5. Criminals should be forced to register as criminals. When they register they can identify as violent or non-violent, armed or unarmed. If armed, the type of weapon. The gov can provide a Website for them to update their status.

    Oh, you say the anti-gun stance of the gov has nothing to do with crime? It has to do with making us hapless victims? OK, then a different idea.

    How about a registry for folk who agree to be hapless victims? Sign an affidavit that you are unarmed and helpless and you can register as a hapless victim. That way the gov leaves you alone and concentrates on folk who have not signed up.

    Of course, criminals might use the hapless victim registry for their nefarious pursuits, but, hey, that’s what you signed up for. Then, there is the risk that armed folk might sign up as hapless victims. What a surprise for those bad guys!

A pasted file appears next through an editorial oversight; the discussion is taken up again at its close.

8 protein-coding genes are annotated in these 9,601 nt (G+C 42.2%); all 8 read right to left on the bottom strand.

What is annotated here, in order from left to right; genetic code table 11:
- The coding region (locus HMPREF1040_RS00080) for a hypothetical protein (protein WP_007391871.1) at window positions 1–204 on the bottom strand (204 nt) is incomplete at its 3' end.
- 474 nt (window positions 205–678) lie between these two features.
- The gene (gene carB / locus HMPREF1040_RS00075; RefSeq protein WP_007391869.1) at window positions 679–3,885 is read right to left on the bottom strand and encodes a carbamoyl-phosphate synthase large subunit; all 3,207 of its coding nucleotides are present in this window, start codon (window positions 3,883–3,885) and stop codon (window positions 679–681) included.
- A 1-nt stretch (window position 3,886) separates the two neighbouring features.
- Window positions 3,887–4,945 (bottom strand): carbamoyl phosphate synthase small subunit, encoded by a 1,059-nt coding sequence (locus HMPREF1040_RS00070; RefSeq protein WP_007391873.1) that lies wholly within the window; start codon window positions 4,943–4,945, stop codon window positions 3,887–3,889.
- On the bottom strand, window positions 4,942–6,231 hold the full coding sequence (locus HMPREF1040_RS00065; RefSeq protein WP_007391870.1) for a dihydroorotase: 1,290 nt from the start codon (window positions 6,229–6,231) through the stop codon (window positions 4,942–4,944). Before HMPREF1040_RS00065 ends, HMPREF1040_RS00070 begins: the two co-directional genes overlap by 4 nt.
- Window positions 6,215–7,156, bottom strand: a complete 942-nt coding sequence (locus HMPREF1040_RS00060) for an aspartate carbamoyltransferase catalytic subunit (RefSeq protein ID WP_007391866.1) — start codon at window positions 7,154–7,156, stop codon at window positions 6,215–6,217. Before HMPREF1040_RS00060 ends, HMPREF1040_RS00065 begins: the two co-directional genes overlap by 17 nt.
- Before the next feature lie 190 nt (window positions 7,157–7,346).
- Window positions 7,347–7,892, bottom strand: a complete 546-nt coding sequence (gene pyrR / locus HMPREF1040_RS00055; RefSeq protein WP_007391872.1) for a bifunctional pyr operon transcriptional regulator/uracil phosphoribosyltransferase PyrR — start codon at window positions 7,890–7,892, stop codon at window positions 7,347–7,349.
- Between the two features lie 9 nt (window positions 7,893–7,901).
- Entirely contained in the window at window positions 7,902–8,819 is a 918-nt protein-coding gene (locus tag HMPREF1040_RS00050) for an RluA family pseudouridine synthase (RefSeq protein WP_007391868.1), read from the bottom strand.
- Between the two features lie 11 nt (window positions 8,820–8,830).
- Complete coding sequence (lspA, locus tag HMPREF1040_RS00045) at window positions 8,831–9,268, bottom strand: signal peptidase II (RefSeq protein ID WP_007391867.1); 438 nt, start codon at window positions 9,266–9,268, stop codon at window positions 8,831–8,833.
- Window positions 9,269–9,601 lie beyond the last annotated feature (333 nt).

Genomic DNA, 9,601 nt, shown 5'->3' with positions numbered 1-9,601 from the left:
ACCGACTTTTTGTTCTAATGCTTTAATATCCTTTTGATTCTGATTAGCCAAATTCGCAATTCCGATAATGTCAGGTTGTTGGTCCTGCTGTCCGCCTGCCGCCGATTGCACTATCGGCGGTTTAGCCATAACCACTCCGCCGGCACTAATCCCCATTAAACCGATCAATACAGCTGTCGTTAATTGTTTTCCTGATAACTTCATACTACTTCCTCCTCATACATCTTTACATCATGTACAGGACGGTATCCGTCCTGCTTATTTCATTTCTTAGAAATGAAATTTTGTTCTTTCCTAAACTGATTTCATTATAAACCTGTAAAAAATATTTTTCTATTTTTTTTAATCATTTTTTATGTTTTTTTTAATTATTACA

Time for the gov to course correct.

      • Someone in our area did for houses registered democrat. Prank but understandably got the police investigating.

      • My neighbor has a “Nothing inside this home worth dying for” yard sign. Has the muzzle profile of a 50AE Desert Eagle on it. 😄

        • We have a guy here who has several acres of land, his house is right in the center of it. He has big signs up at the boundaries of the property that say “If you can read this you are within rifle range.”

        • “My neighbor has a “Nothing inside this home worth dying for” yard sign.”

          Oh, he has a sign that says “Guns to steal here when I’m not home”?